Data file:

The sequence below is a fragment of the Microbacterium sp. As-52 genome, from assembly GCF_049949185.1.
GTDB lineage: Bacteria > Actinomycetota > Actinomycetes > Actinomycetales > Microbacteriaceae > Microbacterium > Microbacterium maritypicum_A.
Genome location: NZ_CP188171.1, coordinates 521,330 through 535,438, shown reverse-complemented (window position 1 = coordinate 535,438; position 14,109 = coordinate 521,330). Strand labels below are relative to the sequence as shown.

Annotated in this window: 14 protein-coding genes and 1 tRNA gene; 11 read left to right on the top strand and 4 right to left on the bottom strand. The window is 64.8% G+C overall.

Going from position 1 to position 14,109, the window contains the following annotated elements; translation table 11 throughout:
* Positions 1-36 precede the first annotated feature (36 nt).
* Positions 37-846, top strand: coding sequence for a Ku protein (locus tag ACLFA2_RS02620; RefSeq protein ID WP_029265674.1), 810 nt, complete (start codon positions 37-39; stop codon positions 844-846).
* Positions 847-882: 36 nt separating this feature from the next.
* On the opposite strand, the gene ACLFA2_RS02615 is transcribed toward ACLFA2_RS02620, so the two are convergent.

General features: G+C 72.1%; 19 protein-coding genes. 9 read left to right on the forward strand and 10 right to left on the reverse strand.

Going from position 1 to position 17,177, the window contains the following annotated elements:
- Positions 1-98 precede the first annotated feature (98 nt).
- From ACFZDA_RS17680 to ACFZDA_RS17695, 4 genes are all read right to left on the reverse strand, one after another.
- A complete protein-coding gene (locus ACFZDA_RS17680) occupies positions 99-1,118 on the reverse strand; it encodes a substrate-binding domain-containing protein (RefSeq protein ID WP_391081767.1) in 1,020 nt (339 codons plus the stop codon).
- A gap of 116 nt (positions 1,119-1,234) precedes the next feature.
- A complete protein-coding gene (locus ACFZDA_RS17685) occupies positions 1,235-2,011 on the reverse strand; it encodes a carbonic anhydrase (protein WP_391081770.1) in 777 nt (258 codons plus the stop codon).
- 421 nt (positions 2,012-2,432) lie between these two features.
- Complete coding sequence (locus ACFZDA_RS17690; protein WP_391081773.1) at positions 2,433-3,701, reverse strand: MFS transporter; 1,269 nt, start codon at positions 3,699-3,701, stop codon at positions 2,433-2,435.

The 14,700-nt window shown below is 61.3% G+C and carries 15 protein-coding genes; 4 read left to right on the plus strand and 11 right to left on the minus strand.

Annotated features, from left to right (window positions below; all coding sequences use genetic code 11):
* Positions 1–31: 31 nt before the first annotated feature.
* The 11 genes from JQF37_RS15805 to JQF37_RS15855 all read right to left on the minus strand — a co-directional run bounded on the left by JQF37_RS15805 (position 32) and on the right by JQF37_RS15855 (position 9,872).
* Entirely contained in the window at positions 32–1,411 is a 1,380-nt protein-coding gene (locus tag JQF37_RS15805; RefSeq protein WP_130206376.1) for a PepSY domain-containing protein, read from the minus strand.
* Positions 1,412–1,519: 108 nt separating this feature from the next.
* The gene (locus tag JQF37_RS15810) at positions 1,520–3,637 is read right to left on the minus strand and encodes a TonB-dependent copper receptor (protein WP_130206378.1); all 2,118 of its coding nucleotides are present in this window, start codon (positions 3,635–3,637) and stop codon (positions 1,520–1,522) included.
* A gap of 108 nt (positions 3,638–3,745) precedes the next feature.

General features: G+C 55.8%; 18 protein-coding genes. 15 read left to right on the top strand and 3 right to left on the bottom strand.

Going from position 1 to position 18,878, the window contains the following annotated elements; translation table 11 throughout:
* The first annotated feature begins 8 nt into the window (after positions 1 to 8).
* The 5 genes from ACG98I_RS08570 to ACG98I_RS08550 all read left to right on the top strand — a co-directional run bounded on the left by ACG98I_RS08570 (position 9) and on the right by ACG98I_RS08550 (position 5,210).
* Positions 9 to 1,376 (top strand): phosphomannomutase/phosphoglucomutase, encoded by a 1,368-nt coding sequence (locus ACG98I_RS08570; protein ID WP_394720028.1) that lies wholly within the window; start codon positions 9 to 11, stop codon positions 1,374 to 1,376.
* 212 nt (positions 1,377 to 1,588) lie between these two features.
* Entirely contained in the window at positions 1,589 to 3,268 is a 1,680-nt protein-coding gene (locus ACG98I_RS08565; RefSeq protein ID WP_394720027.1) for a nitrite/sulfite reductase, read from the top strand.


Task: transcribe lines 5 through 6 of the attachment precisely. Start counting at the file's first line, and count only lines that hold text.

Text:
Going from position 1 to position 14,109, the window contains the following annotated elements; translation table 11 throughout:
* Positions 1-36 precede the first annotated feature (36 nt).